Blogs & Comment

What the U.S. really needs to do

Today, President Obama is scheduled to outline a set of proposals for reforming the regulation of U.S. financial markets. The goal, of course, is to minimize the odds of another crisis ripping through financial markets.
Regulation does have a role to play in achieving that objective but we must not lose sight of other factors and measures that go more directly to the heart of the matter. That is to say, at ground zero in this whole mess is a huge set of imbalances in the world economy; to get out of the bubble-and-bust pattern that has settled in during the past decade, these disequilibria must be corrected.
And so far, there arent any good indications of such. That is not a good omen. One can have the best regulatory system in place but it will be like a sieve if the structural imbalances in the economy are not turned down.
The chief imbalance manifests most directly as a chronic deficit in the U.S. balance of trade, which has in recent years stood at about 6% of GDP. That means, as a nation, the U.S. is consuming and investing 6% more than its producing. Ordinarily, such an imbalance does not persist for very long market forces would drive consumption lower in the deficit country and drive it higher in the surplus country.
But those market forces are not being allowed to operate. Many countries in the world, notably Asian countries such as China, are pursuing industrialization strategies based on export-led growth and are suppressing the value of their currencies against the U.S. dollar. They need to de-emphasize such export-led growth in favor of domestic-led growth. As well, they need to allow their currencies to appreciate against the U.S. dollar (or, on the flip side, let the U.S. dollar fall against their currency).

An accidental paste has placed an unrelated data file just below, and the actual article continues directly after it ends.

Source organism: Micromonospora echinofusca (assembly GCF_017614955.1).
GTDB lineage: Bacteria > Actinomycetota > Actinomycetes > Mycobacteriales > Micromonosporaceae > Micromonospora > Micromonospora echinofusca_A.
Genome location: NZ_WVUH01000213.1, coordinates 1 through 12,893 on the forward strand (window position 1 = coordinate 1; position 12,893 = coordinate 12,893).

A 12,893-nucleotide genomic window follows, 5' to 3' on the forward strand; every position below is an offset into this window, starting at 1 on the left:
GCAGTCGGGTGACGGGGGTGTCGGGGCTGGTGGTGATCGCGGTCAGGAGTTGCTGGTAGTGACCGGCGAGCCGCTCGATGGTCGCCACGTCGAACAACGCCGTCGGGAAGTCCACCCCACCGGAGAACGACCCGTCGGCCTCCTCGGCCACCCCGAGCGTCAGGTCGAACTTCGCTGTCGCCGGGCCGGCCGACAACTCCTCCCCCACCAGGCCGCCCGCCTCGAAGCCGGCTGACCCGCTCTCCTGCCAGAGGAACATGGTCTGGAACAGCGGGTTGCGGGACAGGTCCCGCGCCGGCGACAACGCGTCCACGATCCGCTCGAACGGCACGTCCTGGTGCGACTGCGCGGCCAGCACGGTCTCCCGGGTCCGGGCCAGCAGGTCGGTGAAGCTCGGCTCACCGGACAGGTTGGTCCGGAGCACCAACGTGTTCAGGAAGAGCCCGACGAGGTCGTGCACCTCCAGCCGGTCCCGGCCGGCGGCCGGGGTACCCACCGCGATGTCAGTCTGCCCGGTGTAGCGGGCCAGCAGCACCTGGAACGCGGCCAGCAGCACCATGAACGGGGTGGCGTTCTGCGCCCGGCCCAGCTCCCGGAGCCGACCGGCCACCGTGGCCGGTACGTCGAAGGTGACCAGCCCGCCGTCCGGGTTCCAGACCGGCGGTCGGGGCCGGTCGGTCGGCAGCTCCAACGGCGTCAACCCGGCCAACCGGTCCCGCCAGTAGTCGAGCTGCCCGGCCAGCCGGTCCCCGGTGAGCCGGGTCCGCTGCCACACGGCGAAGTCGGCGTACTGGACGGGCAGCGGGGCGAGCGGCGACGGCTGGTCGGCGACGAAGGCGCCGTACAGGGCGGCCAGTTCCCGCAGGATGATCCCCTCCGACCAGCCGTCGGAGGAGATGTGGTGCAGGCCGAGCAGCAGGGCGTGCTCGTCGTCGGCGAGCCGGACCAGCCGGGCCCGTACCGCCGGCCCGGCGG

As for the U.S., its spendthrift ways need to be dialed down to get national spending more in line with production. By some combination of measures, the rate of internal savings needs to be raised. This starts with, as former Fed chairman Paul Volker says, a strong sense of monetary and fiscal discipline.
There are no signs of such discipline at present. Indeed, U.S. monetary and fiscal policies are set to accommodative extremes not seen since World War II. Now that the risk of financial collapse has subsided, they should be reined back. This may trigger stagnation for a time but that is not to be feared. The U.S. is not Japan; it is a deficit country whereas Japan is a surplus country. Japan needs to stimulate its economy more, the U.S. less.
Living within its means is what the U.S. has to do to bring about a sustainable solution to the imbalances that are generating grave disequilibria. Just as good, it will put pressure on trading partners to abandon their export-led industrializations in favor of domestic-led industrializations — because if the U.S. is living within its means, it wont be buying as many exports from other countries. For more thoughts on this theme, see the article, Averting Armageddon.